The FTSE : An Unusual Risk Profile
This week we will focus on the FTSE and its move trelative to the weaker advanced countries: the IBEX 35 and FTSE MIB in particular.
Regardless of view, motive or opinion the IBEX 35 and FTSE MIB in particular <insert others as required> went on a rampage rally. That is now etched into the annals of price action history.
Perhaps the most intriguing part about the Friday ramp was the relative position of the FTSE when it took on the bid. The IBEX and Italy’s MIB were plumbing the lows of their relative quant risk models however the FTSE was barely at 50/50 risk.
For clarity, let’s talk in straight risk profiling:
IBEX 35 risk/reward in a scale 4 to 1 was dialing in at -4 an outlier event space to an accumulative, a whopping 8, not say it will travel the entire distance. What does that mean? Well the IBEX had run almost double the distance from model centre to base creating a 1:8 risk:reward profile and that is just for a return to model centre. The FTSE MIB was much more measurable stopping on its adjusted model base (level 1). This offered 1:4 risk/reward.
In many respects given the weight of money that has chased yield stocks this year expecting sidways price action, the prospect of decent growth from heavily oversold conditions proved too much to ignore. This could well be due to the “Go away in May” crowd realising that they are now trailing indices on the sidelines and jumping in desperate to make up some lost ground.
Low hanging fruit is one thing, however what about the FTSE?
London’s FTSE 100 rallied from a relatively odd market space position at a quant risk model checkpoint. What we call a checkpoint in lay terms, is actually a calculated confidence error of our own proprietary design. Price stopped on our quant level 3 (coin toss risk/reward) there for three weeks prior in early June, fell to our lower checkpoint and has now returned to the level at 50/50 risk again. Odd? We believe so.
One suggestion is that the United Kingdom, despite its problems, in relation to its cousins is considered a safe haven. An interesting analogy comes in the form of MKS:LSE Marks and Spencer’s.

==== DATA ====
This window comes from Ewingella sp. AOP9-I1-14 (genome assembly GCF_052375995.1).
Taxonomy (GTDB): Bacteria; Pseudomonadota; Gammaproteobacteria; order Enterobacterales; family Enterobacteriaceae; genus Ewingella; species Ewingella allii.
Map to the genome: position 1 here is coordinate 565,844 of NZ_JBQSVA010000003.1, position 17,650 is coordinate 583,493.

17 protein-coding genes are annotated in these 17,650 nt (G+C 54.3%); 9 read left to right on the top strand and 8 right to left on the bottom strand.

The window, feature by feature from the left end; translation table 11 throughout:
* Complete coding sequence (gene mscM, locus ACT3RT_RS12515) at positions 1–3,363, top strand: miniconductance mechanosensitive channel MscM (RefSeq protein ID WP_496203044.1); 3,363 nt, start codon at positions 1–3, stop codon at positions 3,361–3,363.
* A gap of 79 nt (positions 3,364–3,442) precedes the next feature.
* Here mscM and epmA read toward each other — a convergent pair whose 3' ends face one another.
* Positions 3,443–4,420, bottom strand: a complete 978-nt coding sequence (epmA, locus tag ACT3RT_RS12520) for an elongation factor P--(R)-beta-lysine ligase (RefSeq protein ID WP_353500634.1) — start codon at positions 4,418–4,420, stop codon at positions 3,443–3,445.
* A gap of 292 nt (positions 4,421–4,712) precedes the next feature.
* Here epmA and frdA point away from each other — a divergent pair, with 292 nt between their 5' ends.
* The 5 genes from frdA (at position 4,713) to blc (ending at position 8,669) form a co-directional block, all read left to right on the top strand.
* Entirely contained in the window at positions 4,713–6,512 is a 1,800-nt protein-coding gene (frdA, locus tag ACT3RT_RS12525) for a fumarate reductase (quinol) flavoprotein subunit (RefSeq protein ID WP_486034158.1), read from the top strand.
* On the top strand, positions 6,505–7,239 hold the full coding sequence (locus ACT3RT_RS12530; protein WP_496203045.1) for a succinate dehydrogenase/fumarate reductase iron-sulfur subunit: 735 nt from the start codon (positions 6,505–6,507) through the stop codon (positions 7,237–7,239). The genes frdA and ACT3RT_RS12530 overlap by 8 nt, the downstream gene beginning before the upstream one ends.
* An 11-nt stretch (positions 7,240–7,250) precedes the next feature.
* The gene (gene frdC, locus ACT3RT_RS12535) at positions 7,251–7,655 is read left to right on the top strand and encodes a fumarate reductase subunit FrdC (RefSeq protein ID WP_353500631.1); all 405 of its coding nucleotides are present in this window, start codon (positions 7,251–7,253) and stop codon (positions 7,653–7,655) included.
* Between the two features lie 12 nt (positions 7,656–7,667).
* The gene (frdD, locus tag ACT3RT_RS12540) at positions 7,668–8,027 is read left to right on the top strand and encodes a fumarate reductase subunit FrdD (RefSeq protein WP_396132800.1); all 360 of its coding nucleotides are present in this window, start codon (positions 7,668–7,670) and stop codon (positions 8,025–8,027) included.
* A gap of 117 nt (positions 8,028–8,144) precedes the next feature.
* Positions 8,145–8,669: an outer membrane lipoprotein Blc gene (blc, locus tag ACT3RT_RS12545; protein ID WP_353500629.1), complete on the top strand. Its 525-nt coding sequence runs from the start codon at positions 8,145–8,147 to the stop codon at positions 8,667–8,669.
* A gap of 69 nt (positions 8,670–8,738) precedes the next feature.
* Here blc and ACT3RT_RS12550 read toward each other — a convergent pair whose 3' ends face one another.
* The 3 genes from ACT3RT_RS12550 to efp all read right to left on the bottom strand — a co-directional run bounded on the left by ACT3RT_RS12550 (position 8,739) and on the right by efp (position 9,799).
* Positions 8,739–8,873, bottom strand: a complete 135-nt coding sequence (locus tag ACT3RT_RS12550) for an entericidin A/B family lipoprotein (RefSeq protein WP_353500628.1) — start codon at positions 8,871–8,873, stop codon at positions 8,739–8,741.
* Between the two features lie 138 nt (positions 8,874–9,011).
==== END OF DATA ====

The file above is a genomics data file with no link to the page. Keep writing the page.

If you have been following us on twitter you may have noticed us mentioning MKS, along with others on the LSE, in March, then again we tweeted remarks on the 20th July as the FTSE 100 begun coming away from its 1:1 and earned itself a place on our main monitor. The fact that we never saw a real improvement in risk profiling, a mere .5 suggests participants are keen when sentimentally able to buy and when sentiment is drifting or worsening they tend not to dump the stocks on the indices. MKS is a case in point.
MKS in fundamental terms is a reasonably solid stock but is no dynamo. Unlike some financials in the same indices it is a low, slow beta player with a yield that “helps”.
To qualify a few facts:
Dividends paid on the last pay day, 13th July, amounted to 10.8 pence per share, at time stamp price a 3.41% Gross dividend yield. Good old Gordon´s Dividend discount model says nothing much, basing on FT 5 year dividend growth data we will not see much growth in the yield.
This may not tell us much however its quantitative data from the last high to high is more interesting. Cycles produced a below average downturn on both near-term(s) and the larger term models. In near terms price fell only 50% of AVERAGE taking bids near-term at strong pulse rates. In the larger model we amounted to bare criteria before racing back to fitted model lines, and then racing to positive risk AVERAGES in near-term spaces.
Our job here is not to pull out crystal balls and give guru like directionals, merely to analyse the market space and produce probabilities of future outcomes. We will refrain from supplying personal or our fund’s opinion: you can decide.
But I can say we missed out on positioning into this stock for the current rotation despite close monitoring based on current climate and found this to be of interest. This keen pricing suggests either huge weight of expectation on more QE/LTRO or fund manager desperation to board a moving train. If the latter, then we all know how that usually ends up.